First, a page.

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What are the main differences between whirlybirds and Solar Whiz when it comes to roof ventilation?

Whirlybirds were introduced to the ventilation market in 1910 by Samuel Ewart. While they may have been an innovative invention at the time, whirlybird roof ventilation just doesn’t stand up to market standards in the present day. 

We have a more in-depth analysis of whirlybirds that you can read here. To help demonstrate how different whirlybirds and Solar Whiz units are, we’ve made a quick comparison chart:

 

 Whirlybird roof ventilationSolar Whiz roof ventilation
Powered byWind-energySolar-energy
CapacityApprox. 100-150 m³/h in 12 km/h winds (varies according to design)1200-2300 Cubic Metres per Hour (m³/h)
Temperature or on/off controlNoYes

As we’ve discussed previously on the blog, traditional whirlybirds depend largely on the wind to operate and their performance is significantly impacted by a lack of breeze (they do also utilise heat convection; where hot air rises to the ceiling, helping to spin the whirlybird turbines but this effect is minimal). Solar Whiz (AKA solar-powered whirlybirds) operate using solar PV panels that work even in cloudy conditions.

 

What are the biggest advantages that Solar Whiz roof ventilation has over whirlybirds?

 

Massive air-flow capacity:SW install on red tin roof

Our expertise in the field of roof ventilation has shown that a small home generally needs a unit with an air capacity of at least 1000 m³/h. Many of our competitors recommend less than this, recommending 4 whirlybirds for a 100m2 home. That’s equal to an air capacity between 400-600m³/h per 100m2 of space AND requires you to purchase at least 4 ventilators! 

Our smallest unit can extract 1200m³/h of air, equal to about 8-10 whirlybirds.  Our largest domestic unit can move 23 times more air than a single whirlybird.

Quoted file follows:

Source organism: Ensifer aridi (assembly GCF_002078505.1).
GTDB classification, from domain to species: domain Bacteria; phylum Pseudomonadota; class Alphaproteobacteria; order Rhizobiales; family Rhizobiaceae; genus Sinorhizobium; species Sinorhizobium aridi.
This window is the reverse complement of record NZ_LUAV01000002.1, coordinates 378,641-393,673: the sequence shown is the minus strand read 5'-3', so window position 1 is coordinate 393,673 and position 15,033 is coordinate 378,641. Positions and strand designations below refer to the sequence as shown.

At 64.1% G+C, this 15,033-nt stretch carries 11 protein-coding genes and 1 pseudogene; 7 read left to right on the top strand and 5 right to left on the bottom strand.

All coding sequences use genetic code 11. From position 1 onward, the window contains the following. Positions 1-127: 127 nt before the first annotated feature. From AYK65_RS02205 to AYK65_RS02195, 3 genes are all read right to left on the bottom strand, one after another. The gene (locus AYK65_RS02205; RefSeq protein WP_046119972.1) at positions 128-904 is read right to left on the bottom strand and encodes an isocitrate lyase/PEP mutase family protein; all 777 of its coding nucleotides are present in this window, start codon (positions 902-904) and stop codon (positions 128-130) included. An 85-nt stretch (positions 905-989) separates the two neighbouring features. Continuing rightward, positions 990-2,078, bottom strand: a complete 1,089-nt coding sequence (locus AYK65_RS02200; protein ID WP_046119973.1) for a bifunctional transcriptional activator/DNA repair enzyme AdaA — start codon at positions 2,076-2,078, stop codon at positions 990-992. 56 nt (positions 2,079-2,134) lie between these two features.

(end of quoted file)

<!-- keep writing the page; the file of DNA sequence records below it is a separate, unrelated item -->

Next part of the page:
With a far more powerful ventilation system, the heat-load on air-conditioning units is greatly reduced. That means that your system doesn’t have to work anywhere near as hard to deliver the same results, saving you money and reducing your emissions.

 

Operating controls

Solar Whiz roof ventilation systems give you control of when you want your units to operate. To do so we have two installation accessories:

  • Thermostats: This is our most popular accessory. By installing a thermostat with your unit you can set the temperature at which ventilation should start, or simply turn it off when you feel like it.
  • Day/night packs: This lets you operate the unit at full capacity at night or in overcast conditions. We do this by plugging in a constant current night operation module to mains power using a 24-volt power supply. The system automatically tops up the solar power available with main power as needed to keep the Solar Whiz unit running at its nominated capacity.

Overall, solar-powered whirlybirds for roof ventilation such as Solar Whiz are far superior to traditional whirlybirds and other forms of passive ventilation. The harsh Australian climate demands a more proactive approach to keeping cool and well-ventilated; don’t depend on passive forces like wind and heat convection to keep you cool.